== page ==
One or two (or even ten, twenty, and beyond) instances of striking out or not getting what you want shouldn’t break your entire conviction to collect games. Yeah, it’s awful that copy of Earthbound is literally $1000 right now, but you know what: there are other games you can collect. And I know you might really want that copy of Earthbound, but perhaps the time isn’t right to buy. Admittedly I think games will largely keep their value so expecting the price to drop isn’t likely. But you know what I do think likely? Continuing the hunt and enjoying your time doing it.

Speaking subjectively, game hunting is perhaps the best part of this hobby. It’s just as rewarding to get a great story with a great game purchase. When I look at my collection some of the fondest memories I have are with games I’ve literally never even played. Rather, the story about finding it, chatting with the person I purchased it from, or the tale of where I was at the time when I found it, sparks the most joy. I would suspect many game collectors, especially the ones that have been collecting for years, have similar experiences and passions. If you’re new to the hobby, or finding it frustrating to not be able to find the games you want, I suggest giving it some time. You won’t need to buy everything right away. Oftentimes waiting and finding the better deal, or the better story, later on is what this hobby is really about.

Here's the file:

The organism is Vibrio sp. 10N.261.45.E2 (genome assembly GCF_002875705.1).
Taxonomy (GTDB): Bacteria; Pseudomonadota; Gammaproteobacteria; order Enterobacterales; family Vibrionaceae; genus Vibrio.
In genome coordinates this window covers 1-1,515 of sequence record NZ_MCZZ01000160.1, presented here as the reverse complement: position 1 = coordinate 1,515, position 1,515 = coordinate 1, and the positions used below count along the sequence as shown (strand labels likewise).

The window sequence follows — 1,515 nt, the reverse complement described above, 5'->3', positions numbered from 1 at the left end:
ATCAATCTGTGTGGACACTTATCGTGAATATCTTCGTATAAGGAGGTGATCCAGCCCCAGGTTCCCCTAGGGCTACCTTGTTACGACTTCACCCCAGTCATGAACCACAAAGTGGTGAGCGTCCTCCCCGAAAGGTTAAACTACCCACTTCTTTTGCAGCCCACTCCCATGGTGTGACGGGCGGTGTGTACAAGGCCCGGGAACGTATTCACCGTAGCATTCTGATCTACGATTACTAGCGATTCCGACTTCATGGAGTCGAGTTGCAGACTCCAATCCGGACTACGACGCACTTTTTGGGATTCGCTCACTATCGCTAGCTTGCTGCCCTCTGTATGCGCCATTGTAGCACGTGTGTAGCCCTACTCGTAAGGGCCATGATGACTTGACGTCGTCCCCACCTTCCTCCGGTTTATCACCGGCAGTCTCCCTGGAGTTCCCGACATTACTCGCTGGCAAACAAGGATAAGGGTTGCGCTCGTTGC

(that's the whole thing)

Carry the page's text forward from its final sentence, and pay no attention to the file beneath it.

What to look forward too in the coming years

Quite simply, I think game collecting is in a truly wonderful era. There have never been more gamers out there enjoying video games. Developers are making creative, unique video games that we wouldn’t have even dreamed to see 5, 10, 20 years prior. Also, with the Xbox Series X and Playstation 5’s out there now, the stellar 8th generation of games are fully entering the resale market. There are hundreds of amazing games to hunt and collect. Hundreds. If you’re a collector collecting anything in the current generations, there’s a lot to look forward too.

As far as more retro consoles go, I think we can expect this sort of boom to end. Those ridiculous stories of a copy of Super Mario 64 selling for over $1.5 million will end. There are 10 million copies of that game out there (not to mention digital re-releases), and the one-off instances of inflated prices will end. It is worth noting that retro games are not being made (notably exceptions include those special instances from above): There are only ever going to be so many copies of Super Metroid on the SNES out there. As game collecting becomes more mainstream, and as the player base that enjoyed those games when they first released start (hopefully) getting high paying jobs, it’s increasingly likely these games will indeed become harder to find. This doesn’t mean the hobby is dead: it means the hobby is evolving. Niche collections can be cherished while new collections can be made.

Do I wish we could go back to a time where Sega Saturn games weren’t like, $100 a piece on average? Of course I do. But you know what: I bet we’ll be saying the same thing about 10 years from now about all those Playstation 4 games we’ve been neglecting on the shelves. There are always more games coming out, more games being added to your backlog, and more games you can be on the hunt for. That is the beauty of this hobby: it is always growing as you go forward. While that does mean some items become more scarce and difficult to find, it also means we can have more enthusiastic individuals join our hobby and appreciate the joys of game collecting.

Laters,
Jsick

Jsick

I've been writing about video games for years and playing them even longer. You'll find me playing all types of games, old and new. Mega Man III is greater than Mega Man II.